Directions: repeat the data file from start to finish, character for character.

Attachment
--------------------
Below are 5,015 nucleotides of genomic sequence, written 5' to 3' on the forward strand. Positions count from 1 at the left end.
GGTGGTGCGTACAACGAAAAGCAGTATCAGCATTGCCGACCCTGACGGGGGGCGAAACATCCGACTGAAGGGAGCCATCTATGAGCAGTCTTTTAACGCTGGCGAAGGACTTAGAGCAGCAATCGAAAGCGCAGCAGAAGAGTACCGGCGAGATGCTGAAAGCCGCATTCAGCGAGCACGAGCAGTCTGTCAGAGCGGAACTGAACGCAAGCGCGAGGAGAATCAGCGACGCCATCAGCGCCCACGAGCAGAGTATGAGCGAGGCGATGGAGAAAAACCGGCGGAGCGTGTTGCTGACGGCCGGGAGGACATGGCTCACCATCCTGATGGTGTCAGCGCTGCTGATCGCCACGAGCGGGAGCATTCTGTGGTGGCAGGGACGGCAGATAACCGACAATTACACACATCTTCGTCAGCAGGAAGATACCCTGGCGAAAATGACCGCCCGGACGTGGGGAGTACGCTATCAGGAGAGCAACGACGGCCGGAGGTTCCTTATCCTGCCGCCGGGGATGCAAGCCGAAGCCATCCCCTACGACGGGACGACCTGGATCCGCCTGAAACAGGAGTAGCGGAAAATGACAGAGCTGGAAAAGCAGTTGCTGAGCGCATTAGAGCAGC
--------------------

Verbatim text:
Below are 5,015 nucleotides of genomic sequence, written 5' to 3' on the forward strand. Positions count from 1 at the left end.
GGTGGTGCGTACAACGAAAAGCAGTATCAGCATTGCCGACCCTGACGGGGGGCGAAACATCCGACTGAAGGGAGCCATCTATGAGCAGTCTTTTAACGCTGGCGAAGGACTTAGAGCAGCAATCGAAAGCGCAGCAGAAGAGTACCGGCGAGATGCTGAAAGCCGCATTCAGCGAGCACGAGCAGTCTGTCAGAGCGGAACTGAACGCAAGCGCGAGGAGAATCAGCGACGCCATCAGCGCCCACGAGCAGAGTATGAGCGAGGCGATGGAGAAAAACCGGCGGAGCGTGTTGCTGACGGCCGGGAGGACATGGCTCACCATCCTGATGGTGTCAGCGCTGCTGATCGCCACGAGCGGGAGCATTCTGTGGTGGCAGGGACGGCAGATAACCGACAATTACACACATCTTCGTCAGCAGGAAGATACCCTGGCGAAAATGACCGCCCGGACGTGGGGAGTACGCTATCAGGAGAGCAACGACGGCCGGAGGTTCCTTATCCTGCCGCCGGGGATGCAAGCCGAAGCCATCCCCTACGACGGGACGACCTGGATCCGCCTGAAACAGGAGTAGCGGAAAATGACAGAGCTGGAAAAGCAGTTGCTGAGCGCATTAGAGCAGC